Reports: Rethink the Structure of Schools

Published December 13, 2011

The basic structure of the U.S. education system has for decades stymied efforts to improve student learning beyond marginal gains, according to a series of reports from the Thomas B. Fordham Institute and the Center for American Progress.

The reports call for rethinking the country’s system of K-12 governance—including per-pupil funding, school boards, school districts, tests, and mayoral control—with the goal of promoting “more profound” education reform.

“Local control should be reinterpreted as vesting control in schools rather than districts, much like charter schools give people a choice among schools,” said Chester Finn Jr., Fordham’s president.

School boards, for example, govern the vast majority of public schools but are often elected at unusual times and usually only by those who have a great interest in their composition, Finn said. This undermines local control in education, giving priority to adult interests such as custodial and teacher unions.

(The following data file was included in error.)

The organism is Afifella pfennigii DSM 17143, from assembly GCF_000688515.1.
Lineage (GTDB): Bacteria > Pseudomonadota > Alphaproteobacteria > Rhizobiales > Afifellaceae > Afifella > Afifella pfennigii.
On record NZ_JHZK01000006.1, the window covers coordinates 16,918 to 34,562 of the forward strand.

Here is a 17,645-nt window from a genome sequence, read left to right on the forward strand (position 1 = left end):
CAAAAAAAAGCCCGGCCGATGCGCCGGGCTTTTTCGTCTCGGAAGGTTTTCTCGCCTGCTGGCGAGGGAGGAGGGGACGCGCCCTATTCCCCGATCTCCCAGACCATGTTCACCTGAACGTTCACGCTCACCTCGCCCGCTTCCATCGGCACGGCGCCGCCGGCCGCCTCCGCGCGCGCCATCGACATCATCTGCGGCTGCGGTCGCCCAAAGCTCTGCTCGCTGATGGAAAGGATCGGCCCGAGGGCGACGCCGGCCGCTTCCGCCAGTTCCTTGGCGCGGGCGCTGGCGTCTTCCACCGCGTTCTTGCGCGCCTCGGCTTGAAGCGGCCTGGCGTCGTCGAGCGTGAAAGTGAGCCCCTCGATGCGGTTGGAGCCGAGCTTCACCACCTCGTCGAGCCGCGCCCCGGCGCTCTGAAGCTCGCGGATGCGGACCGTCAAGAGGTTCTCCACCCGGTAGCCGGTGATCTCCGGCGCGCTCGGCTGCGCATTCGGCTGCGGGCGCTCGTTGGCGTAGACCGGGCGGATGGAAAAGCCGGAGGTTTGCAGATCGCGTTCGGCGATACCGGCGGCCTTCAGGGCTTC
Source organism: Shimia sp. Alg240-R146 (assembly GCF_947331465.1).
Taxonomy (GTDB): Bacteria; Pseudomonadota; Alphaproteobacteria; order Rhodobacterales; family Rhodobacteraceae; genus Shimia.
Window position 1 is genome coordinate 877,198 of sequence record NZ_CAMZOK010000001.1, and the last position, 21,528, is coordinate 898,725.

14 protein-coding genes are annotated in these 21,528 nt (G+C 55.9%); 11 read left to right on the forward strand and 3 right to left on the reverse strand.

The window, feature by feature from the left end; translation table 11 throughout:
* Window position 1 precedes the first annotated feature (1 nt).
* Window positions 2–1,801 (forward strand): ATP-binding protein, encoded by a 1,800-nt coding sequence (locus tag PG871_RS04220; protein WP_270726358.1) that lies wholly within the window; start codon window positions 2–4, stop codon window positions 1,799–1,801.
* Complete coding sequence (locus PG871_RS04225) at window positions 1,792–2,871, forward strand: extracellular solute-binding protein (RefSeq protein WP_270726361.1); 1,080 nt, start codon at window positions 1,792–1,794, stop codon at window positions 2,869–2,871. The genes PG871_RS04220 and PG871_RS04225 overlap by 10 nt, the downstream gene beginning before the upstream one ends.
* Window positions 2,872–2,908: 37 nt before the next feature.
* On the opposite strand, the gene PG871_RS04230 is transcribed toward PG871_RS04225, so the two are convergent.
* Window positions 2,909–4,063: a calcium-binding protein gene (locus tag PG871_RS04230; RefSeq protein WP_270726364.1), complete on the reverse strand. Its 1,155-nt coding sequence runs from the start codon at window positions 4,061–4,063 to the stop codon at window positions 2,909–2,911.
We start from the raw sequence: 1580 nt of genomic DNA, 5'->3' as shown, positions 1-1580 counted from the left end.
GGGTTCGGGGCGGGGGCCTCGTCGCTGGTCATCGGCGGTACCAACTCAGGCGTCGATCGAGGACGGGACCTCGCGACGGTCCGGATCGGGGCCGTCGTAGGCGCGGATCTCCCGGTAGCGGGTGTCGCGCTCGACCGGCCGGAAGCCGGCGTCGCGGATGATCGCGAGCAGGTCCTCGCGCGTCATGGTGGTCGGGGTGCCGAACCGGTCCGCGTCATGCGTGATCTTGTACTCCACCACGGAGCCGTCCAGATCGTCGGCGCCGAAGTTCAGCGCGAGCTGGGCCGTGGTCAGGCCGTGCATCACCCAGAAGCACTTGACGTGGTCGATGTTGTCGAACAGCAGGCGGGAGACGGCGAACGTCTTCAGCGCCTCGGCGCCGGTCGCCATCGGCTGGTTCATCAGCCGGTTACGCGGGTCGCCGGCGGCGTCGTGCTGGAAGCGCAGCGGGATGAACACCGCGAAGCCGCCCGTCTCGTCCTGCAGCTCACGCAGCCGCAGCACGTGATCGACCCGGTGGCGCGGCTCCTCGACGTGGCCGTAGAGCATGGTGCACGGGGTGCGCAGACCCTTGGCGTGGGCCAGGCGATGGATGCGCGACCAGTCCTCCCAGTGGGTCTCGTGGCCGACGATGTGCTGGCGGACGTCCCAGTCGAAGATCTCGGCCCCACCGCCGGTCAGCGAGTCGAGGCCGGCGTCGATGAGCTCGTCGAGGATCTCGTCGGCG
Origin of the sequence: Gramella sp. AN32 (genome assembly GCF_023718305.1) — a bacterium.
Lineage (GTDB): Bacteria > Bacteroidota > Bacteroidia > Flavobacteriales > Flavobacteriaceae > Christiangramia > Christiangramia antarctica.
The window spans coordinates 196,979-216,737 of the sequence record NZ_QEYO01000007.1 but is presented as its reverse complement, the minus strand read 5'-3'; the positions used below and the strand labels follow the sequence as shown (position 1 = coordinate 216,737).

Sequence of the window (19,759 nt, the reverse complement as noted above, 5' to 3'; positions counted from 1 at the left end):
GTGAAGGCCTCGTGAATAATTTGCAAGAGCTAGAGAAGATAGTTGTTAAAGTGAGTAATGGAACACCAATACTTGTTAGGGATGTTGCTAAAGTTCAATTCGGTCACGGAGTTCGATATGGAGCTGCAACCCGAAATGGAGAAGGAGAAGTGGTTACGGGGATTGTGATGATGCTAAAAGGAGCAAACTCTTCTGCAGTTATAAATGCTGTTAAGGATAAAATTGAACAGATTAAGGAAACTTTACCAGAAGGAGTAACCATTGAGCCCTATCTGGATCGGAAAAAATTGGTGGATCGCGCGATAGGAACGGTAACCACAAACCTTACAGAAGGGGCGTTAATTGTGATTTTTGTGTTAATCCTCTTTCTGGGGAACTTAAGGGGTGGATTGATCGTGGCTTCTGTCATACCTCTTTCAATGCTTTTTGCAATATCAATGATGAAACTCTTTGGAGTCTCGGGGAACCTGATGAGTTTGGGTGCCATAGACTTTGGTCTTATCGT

“The theory sounds right, but the practice doesn’t keep up with it,” he said.

–Staff Reports

Internet Info:
“Rethinking Education Governance for the Twenty-First Century,” series from the Thomas B. Fordham Institute. December 1, 2011:

“Chester Finn Jr: Eliminate School Districts?” School Reform News podcast, October 19, 2011:

Image by Karen Apricot.